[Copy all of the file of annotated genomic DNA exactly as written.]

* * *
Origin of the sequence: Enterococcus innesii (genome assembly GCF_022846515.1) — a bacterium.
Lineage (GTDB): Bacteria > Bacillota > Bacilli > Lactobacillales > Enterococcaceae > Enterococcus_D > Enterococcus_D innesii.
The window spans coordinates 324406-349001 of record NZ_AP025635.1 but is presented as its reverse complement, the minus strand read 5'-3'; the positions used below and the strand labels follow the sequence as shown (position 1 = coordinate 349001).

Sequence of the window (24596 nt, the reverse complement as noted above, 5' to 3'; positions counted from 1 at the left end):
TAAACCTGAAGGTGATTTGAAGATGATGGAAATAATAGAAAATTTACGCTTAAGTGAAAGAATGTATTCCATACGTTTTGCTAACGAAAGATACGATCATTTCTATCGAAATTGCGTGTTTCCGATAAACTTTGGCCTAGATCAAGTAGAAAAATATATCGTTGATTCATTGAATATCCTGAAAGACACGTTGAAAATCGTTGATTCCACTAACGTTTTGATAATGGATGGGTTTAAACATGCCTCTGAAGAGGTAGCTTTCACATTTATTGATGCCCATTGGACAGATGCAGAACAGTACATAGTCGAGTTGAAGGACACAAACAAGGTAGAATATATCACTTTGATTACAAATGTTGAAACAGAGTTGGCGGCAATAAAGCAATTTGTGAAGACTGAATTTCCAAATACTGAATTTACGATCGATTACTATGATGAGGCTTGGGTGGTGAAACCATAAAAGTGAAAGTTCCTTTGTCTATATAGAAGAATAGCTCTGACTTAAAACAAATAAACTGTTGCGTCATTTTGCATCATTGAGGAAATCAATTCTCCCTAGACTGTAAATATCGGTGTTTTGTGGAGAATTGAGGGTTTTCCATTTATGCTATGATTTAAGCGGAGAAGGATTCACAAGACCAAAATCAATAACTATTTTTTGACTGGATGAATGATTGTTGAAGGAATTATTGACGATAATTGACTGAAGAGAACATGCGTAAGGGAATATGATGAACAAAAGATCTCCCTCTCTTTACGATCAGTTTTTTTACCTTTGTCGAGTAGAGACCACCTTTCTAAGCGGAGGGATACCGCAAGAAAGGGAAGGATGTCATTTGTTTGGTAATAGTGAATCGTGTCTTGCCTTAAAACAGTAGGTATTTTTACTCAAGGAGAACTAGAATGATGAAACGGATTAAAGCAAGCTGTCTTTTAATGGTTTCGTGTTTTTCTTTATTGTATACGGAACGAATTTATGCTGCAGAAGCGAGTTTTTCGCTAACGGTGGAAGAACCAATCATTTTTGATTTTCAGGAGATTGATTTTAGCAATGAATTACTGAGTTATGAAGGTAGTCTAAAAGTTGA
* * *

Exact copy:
Origin of the sequence: Enterococcus innesii (genome assembly GCF_022846515.1) — a bacterium.
Lineage (GTDB): Bacteria > Bacillota > Bacilli > Lactobacillales > Enterococcaceae > Enterococcus_D > Enterococcus_D innesii.
The window spans coordinates 324406-349001 of record NZ_AP025635.1 but is presented as its reverse complement, the minus strand read 5'-3'; the positions used below and the strand labels follow the sequence as shown (position 1 = coordinate 349001).

Sequence of the window (24596 nt, the reverse complement as noted above, 5' to 3'; positions counted from 1 at the left end):
TAAACCTGAAGGTGATTTGAAGATGATGGAAATAATAGAAAATTTACGCTTAAGTGAAAGAATGTATTCCATACGTTTTGCTAACGAAAGATACGATCATTTCTATCGAAATTGCGTGTTTCCGATAAACTTTGGCCTAGATCAAGTAGAAAAATATATCGTTGATTCATTGAATATCCTGAAAGACACGTTGAAAATCGTTGATTCCACTAACGTTTTGATAATGGATGGGTTTAAACATGCCTCTGAAGAGGTAGCTTTCACATTTATTGATGCCCATTGGACAGATGCAGAACAGTACATAGTCGAGTTGAAGGACACAAACAAGGTAGAATATATCACTTTGATTACAAATGTTGAAACAGAGTTGGCGGCAATAAAGCAATTTGTGAAGACTGAATTTCCAAATACTGAATTTACGATCGATTACTATGATGAGGCTTGGGTGGTGAAACCATAAAAGTGAAAGTTCCTTTGTCTATATAGAAGAATAGCTCTGACTTAAAACAAATAAACTGTTGCGTCATTTTGCATCATTGAGGAAATCAATTCTCCCTAGACTGTAAATATCGGTGTTTTGTGGAGAATTGAGGGTTTTCCATTTATGCTATGATTTAAGCGGAGAAGGATTCACAAGACCAAAATCAATAACTATTTTTTGACTGGATGAATGATTGTTGAAGGAATTATTGACGATAATTGACTGAAGAGAACATGCGTAAGGGAATATGATGAACAAAAGATCTCCCTCTCTTTACGATCAGTTTTTTTACCTTTGTCGAGTAGAGACCACCTTTCTAAGCGGAGGGATACCGCAAGAAAGGGAAGGATGTCATTTGTTTGGTAATAGTGAATCGTGTCTTGCCTTAAAACAGTAGGTATTTTTACTCAAGGAGAACTAGAATGATGAAACGGATTAAAGCAAGCTGTCTTTTAATGGTTTCGTGTTTTTCTTTATTGTATACGGAACGAATTTATGCTGCAGAAGCGAGTTTTTCGCTAACGGTGGAAGAACCAATCATTTTTGATTTTCAGGAGATTGATTTTAGCAATGAATTACTGAGTTATGAAGGTAGTCTAAAAGTTGA